Thursday, July 19, 2012

IABMAS 2012


At the IABMAS (International Association for Bridge Maintenance and Safety) 2012 conference, I presented a case study we conducted some time ago for a local bridge owner.

The abstract of the paper is as follows:
A 50-year-old bridge showed large cracking in the approach bridge parts due to restraint of deformation and support settlement. After repair, it was uncertain at which crack width the traffic loads on the bridge should be further restricted. The shear capacity was calculated by counting on the aggregate interlock capacity of a supposedly fully cracked cross-section. An aggregate interlock relation between shear capacity and crack width based on an unreinforced section was used to find the crack width at which the shear capacity of the section with a through crack becomes smaller than the shear capacity of the section without a through crack. Limits for crack widths at which load restrictions should be imposed were found. The large structural capacity of the cracked concrete section shows that the residual bearing resistance based on the aggregate interlock capacity of reinforced concrete slab bridges with existing cracks is higher than expected.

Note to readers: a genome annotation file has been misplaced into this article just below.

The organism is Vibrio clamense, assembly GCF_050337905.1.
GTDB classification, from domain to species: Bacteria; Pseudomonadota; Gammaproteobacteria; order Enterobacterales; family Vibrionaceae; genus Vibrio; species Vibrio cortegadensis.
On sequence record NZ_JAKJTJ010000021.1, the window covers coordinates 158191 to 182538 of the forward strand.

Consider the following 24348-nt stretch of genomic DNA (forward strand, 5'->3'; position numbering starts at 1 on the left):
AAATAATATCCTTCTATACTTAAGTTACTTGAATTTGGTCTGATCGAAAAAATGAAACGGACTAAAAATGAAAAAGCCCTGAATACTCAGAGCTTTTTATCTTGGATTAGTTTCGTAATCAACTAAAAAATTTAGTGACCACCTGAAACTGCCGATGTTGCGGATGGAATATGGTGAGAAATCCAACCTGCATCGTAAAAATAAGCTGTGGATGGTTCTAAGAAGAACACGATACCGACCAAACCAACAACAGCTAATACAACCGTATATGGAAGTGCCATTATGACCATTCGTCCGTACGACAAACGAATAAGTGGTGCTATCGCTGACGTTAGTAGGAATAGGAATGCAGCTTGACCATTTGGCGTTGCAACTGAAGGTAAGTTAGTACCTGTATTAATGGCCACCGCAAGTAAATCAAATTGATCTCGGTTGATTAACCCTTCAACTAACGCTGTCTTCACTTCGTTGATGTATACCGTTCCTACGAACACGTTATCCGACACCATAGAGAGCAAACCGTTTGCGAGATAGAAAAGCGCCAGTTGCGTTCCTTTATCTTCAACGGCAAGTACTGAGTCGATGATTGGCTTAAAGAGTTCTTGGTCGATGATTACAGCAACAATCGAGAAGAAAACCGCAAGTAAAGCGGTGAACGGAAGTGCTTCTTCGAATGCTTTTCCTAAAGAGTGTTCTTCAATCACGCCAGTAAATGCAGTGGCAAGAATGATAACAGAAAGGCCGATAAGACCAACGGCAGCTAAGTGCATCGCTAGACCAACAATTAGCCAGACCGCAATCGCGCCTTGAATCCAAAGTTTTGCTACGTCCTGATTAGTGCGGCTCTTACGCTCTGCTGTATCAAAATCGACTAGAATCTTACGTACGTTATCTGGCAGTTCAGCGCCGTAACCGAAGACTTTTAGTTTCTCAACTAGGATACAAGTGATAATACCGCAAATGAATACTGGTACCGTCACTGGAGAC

And here are the slides of my presentation:


2 comments:

  1. Missed your presentation at IABMAS, but enjoyed reading your website and the links to similar ones. I'll be updating my own links now!

    On assessing the bridge for the Eurocode Notional Load Model 1 though - it's quite conservative (as it should be for new bridges). For a site-specific bridge assessment such as your work a site-specific load model based on weigh-in-motion data will be more cost-effective for a client if it eliminates replacement/major repairs.

    Best of luck with the research!

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  2. Thanks!

    I agree - it's a conservative approach still when using the load models from the code.
    My main project deals with slab bridges in shear. As there are about 2000 of these bridges, with roughly 600 under discussion, we advised the ministry in the development of a quick assessment tool, based on the loads from Load Model 1. But that method is just considered to be a (in Model Code terminology) a "first level" approach - providing still a list of options for sections which might not qualify at first.

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